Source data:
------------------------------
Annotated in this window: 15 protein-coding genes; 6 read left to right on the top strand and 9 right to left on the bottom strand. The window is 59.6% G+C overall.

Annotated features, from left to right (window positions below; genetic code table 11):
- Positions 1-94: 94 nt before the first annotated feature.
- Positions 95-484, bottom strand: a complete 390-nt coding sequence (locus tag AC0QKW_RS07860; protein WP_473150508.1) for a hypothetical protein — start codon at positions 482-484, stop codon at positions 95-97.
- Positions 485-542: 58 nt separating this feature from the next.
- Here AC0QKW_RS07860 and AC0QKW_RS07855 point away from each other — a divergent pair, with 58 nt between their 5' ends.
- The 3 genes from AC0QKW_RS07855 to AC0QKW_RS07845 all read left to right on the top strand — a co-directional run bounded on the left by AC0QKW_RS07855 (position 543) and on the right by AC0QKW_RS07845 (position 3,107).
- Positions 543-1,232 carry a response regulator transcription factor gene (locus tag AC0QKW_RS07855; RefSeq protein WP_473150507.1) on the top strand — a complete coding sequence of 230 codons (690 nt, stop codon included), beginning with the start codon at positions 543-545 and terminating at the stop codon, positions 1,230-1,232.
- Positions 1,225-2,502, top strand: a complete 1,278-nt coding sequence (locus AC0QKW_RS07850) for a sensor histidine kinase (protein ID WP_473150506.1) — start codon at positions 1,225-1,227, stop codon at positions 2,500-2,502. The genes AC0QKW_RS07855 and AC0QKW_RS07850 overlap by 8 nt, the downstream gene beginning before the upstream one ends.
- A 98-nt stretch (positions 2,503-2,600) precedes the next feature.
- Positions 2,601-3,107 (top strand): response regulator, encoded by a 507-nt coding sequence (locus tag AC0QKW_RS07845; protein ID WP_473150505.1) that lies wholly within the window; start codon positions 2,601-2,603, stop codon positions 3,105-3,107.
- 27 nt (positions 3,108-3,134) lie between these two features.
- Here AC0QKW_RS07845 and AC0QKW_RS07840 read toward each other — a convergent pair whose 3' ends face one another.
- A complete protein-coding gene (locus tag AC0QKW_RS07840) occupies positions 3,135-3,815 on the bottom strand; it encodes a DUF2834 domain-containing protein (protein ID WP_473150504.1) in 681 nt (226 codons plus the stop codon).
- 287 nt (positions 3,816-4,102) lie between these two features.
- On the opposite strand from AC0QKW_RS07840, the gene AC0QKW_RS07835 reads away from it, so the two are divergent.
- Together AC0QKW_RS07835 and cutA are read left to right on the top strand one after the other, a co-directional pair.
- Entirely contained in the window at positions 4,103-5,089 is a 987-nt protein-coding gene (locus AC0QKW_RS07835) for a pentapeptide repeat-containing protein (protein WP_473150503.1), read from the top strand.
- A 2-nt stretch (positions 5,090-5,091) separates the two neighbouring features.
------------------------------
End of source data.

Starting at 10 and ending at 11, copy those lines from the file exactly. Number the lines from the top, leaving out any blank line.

- A 98-nt stretch (positions 2,503-2,600) precedes the next feature.
- Positions 2,601-3,107 (top strand): response regulator, encoded by a 507-nt coding sequence (locus tag AC0QKW_RS07845; protein ID WP_473150505.1) that lies wholly within the window; start codon positions 2,601-2,603, stop codon positions 3,105-3,107.